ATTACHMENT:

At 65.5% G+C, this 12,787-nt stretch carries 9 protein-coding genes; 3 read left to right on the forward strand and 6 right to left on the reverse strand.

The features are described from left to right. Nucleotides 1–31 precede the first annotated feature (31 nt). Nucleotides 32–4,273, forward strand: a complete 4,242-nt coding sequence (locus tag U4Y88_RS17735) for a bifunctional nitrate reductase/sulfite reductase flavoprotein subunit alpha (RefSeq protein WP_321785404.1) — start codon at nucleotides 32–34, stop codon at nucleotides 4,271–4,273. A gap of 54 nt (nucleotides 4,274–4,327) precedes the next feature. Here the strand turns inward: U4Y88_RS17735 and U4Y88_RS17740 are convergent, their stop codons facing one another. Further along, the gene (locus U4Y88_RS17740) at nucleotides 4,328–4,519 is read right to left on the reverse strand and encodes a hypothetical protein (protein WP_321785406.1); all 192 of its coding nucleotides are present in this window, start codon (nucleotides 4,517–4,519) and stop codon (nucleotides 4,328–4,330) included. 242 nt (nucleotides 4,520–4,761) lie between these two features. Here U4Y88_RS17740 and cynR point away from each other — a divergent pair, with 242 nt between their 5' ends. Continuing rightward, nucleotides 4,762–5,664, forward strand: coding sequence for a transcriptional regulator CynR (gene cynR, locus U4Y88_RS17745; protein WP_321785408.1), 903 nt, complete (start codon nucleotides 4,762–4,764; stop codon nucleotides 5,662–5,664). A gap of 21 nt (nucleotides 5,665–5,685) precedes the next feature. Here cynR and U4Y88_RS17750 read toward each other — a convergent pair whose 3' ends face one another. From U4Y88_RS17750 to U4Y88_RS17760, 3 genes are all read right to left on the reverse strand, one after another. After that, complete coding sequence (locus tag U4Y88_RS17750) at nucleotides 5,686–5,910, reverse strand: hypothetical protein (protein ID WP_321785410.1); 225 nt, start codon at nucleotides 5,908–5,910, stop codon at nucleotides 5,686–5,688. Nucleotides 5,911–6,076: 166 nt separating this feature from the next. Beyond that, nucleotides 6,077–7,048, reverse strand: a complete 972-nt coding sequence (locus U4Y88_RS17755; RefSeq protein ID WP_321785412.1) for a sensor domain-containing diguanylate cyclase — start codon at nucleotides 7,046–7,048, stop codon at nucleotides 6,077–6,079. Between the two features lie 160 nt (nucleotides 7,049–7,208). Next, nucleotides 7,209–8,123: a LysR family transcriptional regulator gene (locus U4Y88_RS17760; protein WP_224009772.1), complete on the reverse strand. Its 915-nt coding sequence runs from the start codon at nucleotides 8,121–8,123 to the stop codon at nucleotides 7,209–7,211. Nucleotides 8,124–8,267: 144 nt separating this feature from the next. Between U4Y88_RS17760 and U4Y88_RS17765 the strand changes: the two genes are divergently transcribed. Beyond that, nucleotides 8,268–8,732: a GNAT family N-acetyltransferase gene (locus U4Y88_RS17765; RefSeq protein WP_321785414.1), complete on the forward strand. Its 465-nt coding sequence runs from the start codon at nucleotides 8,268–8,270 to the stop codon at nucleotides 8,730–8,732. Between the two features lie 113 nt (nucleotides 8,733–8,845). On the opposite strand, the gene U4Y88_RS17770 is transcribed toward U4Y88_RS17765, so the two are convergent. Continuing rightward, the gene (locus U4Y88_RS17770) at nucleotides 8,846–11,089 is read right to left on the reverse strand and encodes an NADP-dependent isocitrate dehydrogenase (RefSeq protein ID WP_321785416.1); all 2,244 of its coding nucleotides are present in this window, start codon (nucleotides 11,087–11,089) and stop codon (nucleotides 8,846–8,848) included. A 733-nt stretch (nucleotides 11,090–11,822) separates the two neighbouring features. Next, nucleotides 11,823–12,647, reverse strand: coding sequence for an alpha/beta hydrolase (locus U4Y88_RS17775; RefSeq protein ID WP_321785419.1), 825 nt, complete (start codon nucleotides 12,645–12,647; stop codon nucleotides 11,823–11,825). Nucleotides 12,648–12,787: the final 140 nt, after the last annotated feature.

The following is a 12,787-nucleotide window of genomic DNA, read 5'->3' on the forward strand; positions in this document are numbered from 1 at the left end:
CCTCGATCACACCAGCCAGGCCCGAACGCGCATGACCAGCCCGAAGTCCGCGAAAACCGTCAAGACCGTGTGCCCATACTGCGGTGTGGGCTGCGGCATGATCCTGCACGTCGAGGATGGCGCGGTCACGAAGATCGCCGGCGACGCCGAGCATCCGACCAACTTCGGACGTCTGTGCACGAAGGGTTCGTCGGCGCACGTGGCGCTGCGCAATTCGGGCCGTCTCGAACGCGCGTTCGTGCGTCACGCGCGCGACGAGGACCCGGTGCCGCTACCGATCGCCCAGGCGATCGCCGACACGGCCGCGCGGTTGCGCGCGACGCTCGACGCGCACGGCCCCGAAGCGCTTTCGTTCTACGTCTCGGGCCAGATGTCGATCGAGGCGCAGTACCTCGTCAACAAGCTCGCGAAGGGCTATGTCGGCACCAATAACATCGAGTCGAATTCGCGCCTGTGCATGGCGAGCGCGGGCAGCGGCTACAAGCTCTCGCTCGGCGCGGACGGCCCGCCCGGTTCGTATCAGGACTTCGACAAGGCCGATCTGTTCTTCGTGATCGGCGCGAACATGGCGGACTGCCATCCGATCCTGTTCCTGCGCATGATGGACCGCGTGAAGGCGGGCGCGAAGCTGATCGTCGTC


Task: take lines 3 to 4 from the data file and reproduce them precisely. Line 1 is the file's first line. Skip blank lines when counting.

The following is a 12,787-nucleotide window of genomic DNA, read 5'->3' on the forward strand; positions in this document are numbered from 1 at the left end:
CCTCGATCACACCAGCCAGGCCCGAACGCGCATGACCAGCCCGAAGTCCGCGAAAACCGTCAAGACCGTGTGCCCATACTGCGGTGTGGGCTGCGGCATGATCCTGCACGTCGAGGATGGCGCGGTCACGAAGATCGCCGGCGACGCCGAGCATCCGACCAACTTCGGACGTCTGTGCACGAAGGGTTCGTCGGCGCACGTGGCGCTGCGCAATTCGGGCCGTCTCGAACGCGCGTTCGTGCGTCACGCGCGCGACGAGGACCCGGTGCCGCTACCGATCGCCCAGGCGATCGCCGACACGGCCGCGCGGTTGCGCGCGACGCTCGACGCGCACGGCCCCGAAGCGCTTTCGTTCTACGTCTCGGGCCAGATGTCGATCGAGGCGCAGTACCTCGTCAACAAGCTCGCGAAGGGCTATGTCGGCACCAATAACATCGAGTCGAATTCGCGCCTGTGCATGGCGAGCGCGGGCAGCGGCTACAAGCTCTCGCTCGGCGCGGACGGCCCGCCCGGTTCGTATCAGGACTTCGACAAGGCCGATCTGTTCTTCGTGATCGGCGCGAACATGGCGGACTGCCATCCGATCCTGTTCCTGCGCATGATGGACCGCGTGAAGGCGGGCGCGAAGCTGATCGTCGTC